Sector News

Hanwha Chemical drops review of buying Dow Chemical chlorine biz

December 1, 2014
Chemical Value Chain
(Reuters) – South Korea’s Hanwha Chemical is no longer considering buying parts of Dow Chemical’s chloro-alkali business, a spokesman for Hanwha Group said on Monday.
 
South Korea’s Hanwha Chemical had picked Credit Suisse to advise on possible purchases from Dow Chemical’s chloro-alkali business but its interest is still in the early stages, Hanwha said earlier this year.
 
Hanwha Chemical and two group affiliates said it will buy stakes in Samsung Group’s four chemical and defence firms for 1.9 trillion won ($1.72 billion) last week.
 
The Hanwha spokesman said the stake purchases in Samsung firms are expected to boost its petrochemical business, no longer making it necessary to consider Dow Chemical’s businesses.
 
(Reporting by Joyce Lee; Editing by Michael Perry)

comments closed

Related News

May 15, 2022

New York’s EPR and packaging reduction bills lauded as game-changers in plastic pollution battle

Chemical Value Chain

The US State of New York is introducing two new bills to combat over-packaging, poor recycling rates and litter issues, including an Extended Producer Responsibility (EPR) program requiring companies such as McDonald’s and Amazon to pay for the cost of packaging disposal and recycling.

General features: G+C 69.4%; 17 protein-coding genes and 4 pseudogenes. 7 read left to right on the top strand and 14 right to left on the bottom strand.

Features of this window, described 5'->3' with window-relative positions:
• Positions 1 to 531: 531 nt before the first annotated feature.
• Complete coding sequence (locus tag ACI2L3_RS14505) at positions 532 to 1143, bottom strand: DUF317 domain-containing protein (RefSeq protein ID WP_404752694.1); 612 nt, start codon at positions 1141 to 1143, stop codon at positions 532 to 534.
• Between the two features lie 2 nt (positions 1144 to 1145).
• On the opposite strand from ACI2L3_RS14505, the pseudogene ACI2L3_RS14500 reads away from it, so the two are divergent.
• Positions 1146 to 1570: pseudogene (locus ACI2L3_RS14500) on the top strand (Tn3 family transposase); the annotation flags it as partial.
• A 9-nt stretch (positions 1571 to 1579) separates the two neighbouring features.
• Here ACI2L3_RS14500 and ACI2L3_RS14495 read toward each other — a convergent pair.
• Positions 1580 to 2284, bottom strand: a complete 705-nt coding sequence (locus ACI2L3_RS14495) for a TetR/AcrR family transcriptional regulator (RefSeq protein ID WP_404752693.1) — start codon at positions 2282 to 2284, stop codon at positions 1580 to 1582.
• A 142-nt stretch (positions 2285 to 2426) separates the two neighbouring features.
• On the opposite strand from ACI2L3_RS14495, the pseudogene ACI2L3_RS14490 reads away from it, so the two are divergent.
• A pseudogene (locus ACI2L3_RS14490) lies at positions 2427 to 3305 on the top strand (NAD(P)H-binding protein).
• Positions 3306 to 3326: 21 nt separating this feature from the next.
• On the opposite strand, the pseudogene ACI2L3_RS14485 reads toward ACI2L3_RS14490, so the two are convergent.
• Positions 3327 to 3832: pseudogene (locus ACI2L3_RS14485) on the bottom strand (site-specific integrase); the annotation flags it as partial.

May 15, 2022

Borealis and Reclay launch entity focused on lightweight packaging 

Chemical Value Chain

The new organization’s mission is to redesign the critical steps of the plastics sorting and recycling system for post-consumer lightweight packaging (LWP) to speed up circularity, born from a need to meet the rising market demand for high-quality recyclates for use in high-end plastic applications.

May 15, 2022

Starbucks and Hubbub launch reusable packaging fund as COVID-19 diminishes consumer appetite

Chemical Value Chain

Starbucks and Hubbub have launched a £1 million (US$1.22 million) “Bring It Back Fund” to increase the uptake of reusable packaging in the F&B industry. The funding will go toward innovative ideas that make it easier for customers to use alternatives to single-use packaging by supporting pilot projects that help shift consumption habits.